The Margaret Howell Calendar 2016 is here. My husband gets this handsome calendar too which means one stays in its wrappings and one is used well as Margaret Howell would wish with her utilitarian take on beauty.
I like to collect these. 2012 was Sea & Coastline, with a selection of work by British printmakers; 2013 British Made - forty years of supporting British manufacturing; 2014 Favourite Building. I can’t seem to find 2015.
2016 Calendar is ‘Barbara Hepworth exhibition catalogues 1954-1971.’ In 2015 Margaret Howell was invited by Tate Britain to design an exclusive collection of clothes to accompany Barbara Hepworth Sculpture for a Modern World, a major retrospective exhibition that ran from June to October. The calendar shows a selection of 12 covers mainly from the 1950s and 1960s, which are striking for their visual impact and impress with their pared down design that as MH says ‘conveys the dynamism and power of the works it represents.’
Any why I am telling you this? Well because I spent two inspired mornings in the new Cox London gallery, studio and workshop listening to the sculptor-designers Nicola and Chris Cox whose inspired interiors artworks are truly dramatic pieces. What also struck me is how women sculptors work in such epic and heavy materials such as stone and bronze,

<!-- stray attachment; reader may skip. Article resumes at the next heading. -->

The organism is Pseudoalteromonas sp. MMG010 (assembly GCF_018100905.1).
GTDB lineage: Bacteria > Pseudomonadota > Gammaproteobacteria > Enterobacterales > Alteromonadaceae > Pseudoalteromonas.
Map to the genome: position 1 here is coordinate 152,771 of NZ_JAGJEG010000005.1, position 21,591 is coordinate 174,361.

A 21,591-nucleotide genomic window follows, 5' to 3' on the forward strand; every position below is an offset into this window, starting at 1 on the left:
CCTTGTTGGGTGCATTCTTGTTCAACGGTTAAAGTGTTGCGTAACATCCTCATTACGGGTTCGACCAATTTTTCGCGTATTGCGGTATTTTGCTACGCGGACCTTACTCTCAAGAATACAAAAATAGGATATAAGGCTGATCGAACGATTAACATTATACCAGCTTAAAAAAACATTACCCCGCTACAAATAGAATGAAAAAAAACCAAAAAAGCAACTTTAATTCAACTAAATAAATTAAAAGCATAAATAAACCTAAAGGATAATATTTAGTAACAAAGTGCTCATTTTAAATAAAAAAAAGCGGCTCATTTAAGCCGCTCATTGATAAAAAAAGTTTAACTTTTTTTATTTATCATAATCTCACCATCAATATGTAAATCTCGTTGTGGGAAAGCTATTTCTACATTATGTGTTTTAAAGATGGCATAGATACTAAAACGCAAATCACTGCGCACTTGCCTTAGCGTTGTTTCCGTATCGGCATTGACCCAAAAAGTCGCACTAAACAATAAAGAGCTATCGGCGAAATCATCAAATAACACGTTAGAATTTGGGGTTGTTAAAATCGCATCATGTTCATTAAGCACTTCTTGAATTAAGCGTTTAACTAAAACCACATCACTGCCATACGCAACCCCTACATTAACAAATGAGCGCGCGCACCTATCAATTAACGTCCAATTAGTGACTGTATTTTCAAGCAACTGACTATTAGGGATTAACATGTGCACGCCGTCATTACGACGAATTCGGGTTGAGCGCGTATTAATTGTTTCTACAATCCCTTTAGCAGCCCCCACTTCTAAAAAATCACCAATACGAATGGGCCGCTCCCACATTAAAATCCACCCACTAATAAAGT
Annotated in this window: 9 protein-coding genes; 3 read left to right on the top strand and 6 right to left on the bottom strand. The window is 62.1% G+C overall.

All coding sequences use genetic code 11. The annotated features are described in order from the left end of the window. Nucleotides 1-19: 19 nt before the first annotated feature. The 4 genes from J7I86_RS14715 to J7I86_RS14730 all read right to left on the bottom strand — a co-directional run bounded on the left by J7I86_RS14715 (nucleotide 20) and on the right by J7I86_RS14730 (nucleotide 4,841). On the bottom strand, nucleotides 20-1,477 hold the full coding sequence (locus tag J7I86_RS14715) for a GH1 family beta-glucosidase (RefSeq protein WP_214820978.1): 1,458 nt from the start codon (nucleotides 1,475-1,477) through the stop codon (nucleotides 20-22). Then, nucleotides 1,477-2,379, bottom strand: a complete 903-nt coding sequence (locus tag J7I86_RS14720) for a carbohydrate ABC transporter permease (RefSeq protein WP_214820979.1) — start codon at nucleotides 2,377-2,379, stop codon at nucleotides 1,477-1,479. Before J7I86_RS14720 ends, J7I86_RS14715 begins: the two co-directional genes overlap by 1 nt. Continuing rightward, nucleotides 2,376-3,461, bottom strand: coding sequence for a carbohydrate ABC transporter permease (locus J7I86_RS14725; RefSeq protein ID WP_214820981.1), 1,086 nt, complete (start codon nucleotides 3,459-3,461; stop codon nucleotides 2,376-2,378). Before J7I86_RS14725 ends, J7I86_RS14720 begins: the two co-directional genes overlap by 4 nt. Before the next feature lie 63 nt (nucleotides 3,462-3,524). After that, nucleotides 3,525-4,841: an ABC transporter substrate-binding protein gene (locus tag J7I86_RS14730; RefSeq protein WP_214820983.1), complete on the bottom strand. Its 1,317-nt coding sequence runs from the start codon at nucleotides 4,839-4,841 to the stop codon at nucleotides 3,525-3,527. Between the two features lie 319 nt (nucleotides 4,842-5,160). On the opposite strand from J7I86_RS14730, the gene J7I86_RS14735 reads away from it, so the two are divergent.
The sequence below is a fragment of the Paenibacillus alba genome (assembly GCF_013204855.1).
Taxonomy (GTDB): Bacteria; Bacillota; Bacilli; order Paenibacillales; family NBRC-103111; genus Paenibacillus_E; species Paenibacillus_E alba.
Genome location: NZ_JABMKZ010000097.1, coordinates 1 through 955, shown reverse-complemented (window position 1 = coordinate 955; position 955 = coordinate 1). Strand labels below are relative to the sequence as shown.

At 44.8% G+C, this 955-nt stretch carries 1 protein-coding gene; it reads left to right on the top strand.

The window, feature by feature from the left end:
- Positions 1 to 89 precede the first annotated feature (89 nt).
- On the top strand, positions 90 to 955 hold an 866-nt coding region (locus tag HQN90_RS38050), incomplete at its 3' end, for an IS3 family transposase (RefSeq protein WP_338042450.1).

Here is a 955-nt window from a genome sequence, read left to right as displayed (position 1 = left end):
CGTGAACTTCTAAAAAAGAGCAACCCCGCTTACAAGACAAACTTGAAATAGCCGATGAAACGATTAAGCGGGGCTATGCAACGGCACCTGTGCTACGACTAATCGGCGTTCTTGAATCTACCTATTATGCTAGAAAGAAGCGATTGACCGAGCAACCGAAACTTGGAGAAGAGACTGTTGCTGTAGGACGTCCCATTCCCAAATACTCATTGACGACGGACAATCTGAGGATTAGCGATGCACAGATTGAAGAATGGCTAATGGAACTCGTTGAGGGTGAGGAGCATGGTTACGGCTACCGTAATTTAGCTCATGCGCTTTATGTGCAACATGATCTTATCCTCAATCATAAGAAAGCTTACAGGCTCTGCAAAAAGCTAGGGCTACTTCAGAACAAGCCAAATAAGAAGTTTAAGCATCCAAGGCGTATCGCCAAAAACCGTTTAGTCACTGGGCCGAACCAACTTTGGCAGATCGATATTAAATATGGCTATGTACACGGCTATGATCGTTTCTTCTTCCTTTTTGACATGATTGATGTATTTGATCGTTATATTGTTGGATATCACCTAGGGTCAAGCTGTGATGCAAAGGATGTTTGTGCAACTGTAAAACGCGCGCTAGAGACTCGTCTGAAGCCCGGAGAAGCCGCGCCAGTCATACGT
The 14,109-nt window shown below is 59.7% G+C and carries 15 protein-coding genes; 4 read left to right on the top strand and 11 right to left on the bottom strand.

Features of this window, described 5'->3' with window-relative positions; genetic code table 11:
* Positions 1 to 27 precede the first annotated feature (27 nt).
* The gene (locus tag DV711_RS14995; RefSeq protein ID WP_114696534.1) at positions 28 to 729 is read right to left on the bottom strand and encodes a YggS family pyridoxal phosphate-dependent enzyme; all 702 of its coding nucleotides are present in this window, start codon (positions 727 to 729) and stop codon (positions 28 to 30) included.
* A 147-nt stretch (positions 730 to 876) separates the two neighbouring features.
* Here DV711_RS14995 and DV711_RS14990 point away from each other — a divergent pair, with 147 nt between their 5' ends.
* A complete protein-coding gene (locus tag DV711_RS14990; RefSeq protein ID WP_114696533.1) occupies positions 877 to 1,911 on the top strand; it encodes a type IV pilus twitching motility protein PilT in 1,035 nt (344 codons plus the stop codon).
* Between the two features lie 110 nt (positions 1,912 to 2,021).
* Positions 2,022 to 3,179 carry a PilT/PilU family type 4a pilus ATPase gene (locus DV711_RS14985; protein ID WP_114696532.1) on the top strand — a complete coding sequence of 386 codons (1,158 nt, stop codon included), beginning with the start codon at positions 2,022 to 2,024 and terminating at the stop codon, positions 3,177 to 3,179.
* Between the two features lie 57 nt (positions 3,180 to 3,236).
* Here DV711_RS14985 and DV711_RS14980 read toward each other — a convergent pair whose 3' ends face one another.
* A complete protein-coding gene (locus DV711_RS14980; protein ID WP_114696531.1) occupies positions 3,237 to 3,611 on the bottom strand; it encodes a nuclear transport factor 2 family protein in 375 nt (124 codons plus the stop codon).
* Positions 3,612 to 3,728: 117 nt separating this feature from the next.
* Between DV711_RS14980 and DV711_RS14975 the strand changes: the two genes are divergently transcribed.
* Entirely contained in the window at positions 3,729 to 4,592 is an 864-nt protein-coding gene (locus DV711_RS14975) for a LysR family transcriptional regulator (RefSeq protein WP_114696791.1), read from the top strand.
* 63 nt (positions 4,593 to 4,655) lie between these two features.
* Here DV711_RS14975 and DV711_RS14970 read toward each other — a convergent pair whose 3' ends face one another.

I loved the old film at the Barbara Hepworth exhibition with crackly colour footage of Hepworth at work in the Tate exhibition and how tiny she was and how monumental her carvings. I was thinking that there are women like Nicola Cox who are sculpting powerful pieces for interiors. Nicola studied sculpture and has a background in bronze casting but also spent time working with a glass artist where she learnt to cast enormous vast glass vessels in the same way as bronze.
My favourite piece at Cox London is the White Hart interior sculpture pictured above. If you see the Margaret Howell Calendar 2016, my favourite is September with the 1968 cover showing Pelagos 1946. Meaning sea in Greek, this was inspired by a view of the bay at St Ives in Cornwall, where two arms of land enfold the sea on either side.